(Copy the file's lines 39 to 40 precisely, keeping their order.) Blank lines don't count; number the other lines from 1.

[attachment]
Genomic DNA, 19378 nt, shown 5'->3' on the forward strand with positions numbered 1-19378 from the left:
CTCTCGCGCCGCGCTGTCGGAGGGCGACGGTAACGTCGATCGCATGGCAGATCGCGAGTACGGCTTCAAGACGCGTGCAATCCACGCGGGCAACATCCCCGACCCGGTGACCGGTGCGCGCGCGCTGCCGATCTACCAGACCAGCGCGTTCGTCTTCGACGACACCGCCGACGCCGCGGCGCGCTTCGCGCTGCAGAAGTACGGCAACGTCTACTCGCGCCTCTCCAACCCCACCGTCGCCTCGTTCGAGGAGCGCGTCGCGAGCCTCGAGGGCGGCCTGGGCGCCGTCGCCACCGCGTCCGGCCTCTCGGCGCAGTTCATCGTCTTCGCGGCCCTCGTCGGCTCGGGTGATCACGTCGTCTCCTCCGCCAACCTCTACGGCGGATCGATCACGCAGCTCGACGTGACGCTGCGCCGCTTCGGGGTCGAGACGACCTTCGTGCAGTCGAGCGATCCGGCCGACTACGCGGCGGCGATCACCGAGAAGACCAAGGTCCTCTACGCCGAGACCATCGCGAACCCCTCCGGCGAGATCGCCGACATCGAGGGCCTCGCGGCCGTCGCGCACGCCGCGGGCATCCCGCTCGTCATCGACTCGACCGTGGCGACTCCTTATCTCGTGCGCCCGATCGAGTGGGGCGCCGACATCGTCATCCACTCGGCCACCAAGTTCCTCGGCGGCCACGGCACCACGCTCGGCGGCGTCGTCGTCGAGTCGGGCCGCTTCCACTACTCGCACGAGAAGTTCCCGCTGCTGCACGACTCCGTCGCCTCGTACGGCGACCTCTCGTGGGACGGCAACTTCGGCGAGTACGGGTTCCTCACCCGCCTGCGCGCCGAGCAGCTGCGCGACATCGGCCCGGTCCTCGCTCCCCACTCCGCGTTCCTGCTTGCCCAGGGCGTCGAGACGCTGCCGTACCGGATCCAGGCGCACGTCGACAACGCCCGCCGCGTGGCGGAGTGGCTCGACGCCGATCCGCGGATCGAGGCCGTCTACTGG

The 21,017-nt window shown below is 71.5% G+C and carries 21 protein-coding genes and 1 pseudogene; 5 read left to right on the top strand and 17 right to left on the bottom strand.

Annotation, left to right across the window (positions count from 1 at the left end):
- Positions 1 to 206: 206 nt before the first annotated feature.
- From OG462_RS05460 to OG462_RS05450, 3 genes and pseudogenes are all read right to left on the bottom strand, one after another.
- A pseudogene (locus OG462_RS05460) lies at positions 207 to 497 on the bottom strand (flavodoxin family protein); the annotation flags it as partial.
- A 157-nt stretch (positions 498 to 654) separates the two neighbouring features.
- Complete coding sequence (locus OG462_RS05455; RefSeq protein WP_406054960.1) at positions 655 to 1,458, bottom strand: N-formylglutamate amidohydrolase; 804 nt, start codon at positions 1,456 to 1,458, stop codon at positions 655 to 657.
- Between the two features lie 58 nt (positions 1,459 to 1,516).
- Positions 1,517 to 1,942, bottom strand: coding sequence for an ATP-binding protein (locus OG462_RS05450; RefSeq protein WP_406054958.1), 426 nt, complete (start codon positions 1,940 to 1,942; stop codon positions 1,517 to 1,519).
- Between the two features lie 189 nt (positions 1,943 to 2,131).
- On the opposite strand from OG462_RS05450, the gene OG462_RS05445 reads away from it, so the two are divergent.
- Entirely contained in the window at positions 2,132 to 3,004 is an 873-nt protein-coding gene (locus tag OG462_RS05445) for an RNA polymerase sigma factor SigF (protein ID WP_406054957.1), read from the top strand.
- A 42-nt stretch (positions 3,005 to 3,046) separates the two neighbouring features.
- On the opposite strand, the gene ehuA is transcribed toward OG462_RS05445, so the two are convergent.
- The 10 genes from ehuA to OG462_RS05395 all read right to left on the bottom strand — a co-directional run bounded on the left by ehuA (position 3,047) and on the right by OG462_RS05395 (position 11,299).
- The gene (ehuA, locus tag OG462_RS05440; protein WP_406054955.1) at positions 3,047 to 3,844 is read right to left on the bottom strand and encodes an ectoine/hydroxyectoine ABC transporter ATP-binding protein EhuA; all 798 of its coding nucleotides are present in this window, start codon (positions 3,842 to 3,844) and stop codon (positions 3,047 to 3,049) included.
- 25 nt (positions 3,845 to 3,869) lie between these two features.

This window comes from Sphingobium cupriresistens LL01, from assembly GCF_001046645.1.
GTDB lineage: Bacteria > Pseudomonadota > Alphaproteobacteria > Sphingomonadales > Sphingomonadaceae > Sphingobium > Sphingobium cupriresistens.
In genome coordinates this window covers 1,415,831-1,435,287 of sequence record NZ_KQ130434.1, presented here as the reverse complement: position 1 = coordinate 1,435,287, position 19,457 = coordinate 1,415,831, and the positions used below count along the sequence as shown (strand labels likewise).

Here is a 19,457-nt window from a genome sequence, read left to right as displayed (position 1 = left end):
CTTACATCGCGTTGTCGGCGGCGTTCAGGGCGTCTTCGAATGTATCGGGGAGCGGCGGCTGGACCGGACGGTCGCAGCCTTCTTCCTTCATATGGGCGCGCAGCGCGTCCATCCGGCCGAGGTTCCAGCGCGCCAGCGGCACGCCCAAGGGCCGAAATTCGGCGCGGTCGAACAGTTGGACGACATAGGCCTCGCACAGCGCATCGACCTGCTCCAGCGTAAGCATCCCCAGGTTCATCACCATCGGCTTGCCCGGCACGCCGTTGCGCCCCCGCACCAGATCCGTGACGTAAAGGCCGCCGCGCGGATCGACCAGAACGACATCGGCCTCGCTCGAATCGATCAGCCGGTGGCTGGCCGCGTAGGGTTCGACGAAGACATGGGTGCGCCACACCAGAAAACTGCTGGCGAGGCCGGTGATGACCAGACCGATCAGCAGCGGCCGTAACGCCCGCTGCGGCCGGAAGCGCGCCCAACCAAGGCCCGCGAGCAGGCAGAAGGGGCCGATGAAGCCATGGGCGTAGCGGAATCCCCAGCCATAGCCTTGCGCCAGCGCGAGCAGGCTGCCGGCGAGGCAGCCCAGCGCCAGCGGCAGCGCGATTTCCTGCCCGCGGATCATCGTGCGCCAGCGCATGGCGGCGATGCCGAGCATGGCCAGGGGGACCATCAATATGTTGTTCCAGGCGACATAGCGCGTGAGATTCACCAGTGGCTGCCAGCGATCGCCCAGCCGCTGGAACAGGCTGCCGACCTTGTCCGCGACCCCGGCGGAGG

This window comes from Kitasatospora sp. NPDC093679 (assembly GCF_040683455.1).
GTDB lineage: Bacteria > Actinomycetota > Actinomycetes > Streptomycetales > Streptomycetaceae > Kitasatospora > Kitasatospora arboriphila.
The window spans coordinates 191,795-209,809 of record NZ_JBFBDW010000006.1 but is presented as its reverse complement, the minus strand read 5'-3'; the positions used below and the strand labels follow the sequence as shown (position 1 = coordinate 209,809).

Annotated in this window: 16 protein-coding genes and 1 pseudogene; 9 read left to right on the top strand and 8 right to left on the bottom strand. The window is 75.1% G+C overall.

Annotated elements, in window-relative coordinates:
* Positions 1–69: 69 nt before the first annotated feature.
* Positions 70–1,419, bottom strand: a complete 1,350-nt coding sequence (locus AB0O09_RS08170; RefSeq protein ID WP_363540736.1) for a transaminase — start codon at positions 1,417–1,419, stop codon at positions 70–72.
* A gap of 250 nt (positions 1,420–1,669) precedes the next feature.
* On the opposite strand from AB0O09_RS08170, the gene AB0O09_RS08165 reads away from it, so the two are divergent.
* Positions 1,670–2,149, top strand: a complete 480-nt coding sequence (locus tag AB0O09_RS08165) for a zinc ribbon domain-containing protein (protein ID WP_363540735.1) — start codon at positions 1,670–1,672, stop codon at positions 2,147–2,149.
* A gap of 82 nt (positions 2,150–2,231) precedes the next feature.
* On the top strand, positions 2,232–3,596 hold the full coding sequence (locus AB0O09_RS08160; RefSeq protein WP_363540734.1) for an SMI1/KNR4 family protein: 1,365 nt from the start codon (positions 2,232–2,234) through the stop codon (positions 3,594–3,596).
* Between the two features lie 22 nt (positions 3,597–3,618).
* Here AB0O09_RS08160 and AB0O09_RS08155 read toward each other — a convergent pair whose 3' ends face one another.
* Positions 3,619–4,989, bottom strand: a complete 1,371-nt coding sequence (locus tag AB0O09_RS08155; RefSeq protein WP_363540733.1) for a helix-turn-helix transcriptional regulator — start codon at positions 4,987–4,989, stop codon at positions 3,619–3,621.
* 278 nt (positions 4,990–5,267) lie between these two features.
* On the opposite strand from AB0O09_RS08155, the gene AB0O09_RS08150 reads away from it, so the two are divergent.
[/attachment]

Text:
* Positions 3,619–4,989, bottom strand: a complete 1,371-nt coding sequence (locus tag AB0O09_RS08155; RefSeq protein WP_363540733.1) for a helix-turn-helix transcriptional regulator — start codon at positions 4,987–4,989, stop codon at positions 3,619–3,621.
* 278 nt (positions 4,990–5,267) lie between these two features.